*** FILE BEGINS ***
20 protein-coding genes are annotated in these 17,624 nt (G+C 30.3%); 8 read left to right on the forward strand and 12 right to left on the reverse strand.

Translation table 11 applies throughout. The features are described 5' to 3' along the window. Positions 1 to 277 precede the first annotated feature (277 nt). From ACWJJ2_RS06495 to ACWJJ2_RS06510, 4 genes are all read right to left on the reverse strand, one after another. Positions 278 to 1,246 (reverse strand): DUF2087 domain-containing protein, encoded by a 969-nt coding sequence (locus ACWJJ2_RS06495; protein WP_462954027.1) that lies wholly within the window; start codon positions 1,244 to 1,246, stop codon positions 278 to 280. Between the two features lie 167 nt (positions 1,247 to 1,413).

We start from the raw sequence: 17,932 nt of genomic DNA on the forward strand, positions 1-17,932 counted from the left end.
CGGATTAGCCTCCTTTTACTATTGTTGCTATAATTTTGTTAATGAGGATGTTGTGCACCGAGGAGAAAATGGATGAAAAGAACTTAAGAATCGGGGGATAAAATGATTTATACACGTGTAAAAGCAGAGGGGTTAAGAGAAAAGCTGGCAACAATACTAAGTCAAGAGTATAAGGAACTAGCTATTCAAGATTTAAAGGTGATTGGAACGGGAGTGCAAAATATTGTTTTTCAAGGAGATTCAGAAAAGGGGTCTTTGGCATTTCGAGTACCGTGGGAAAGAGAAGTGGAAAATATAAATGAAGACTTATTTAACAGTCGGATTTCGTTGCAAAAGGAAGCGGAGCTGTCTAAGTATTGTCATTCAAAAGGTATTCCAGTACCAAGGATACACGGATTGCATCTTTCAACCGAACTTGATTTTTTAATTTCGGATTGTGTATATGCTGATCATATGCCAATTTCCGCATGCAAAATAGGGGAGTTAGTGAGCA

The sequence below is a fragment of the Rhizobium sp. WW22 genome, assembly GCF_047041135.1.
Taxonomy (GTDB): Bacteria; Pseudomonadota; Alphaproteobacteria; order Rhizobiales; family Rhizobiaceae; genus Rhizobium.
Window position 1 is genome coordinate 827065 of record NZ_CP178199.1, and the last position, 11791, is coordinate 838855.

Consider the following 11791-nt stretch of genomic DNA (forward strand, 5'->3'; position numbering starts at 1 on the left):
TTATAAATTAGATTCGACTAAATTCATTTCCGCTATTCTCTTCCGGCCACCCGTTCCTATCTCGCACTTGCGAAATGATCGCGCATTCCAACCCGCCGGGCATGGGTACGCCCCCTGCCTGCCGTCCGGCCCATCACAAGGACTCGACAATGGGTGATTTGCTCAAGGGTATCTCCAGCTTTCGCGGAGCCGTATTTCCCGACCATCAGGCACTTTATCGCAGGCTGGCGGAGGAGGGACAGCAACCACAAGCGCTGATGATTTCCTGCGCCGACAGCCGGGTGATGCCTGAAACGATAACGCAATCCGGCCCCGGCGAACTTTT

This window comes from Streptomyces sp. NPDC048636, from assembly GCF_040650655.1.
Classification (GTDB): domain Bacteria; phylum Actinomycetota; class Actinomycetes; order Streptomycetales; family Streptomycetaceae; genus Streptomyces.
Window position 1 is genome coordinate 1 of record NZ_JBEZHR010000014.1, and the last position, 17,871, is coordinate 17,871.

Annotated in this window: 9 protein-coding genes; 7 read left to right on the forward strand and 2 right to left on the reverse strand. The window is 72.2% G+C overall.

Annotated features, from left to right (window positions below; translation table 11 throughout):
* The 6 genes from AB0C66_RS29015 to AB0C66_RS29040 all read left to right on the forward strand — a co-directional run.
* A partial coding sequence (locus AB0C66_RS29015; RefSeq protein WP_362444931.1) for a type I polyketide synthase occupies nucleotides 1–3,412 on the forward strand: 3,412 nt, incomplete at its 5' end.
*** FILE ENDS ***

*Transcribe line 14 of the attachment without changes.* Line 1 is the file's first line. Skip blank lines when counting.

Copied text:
Annotated features, from left to right (window positions below; translation table 11 throughout):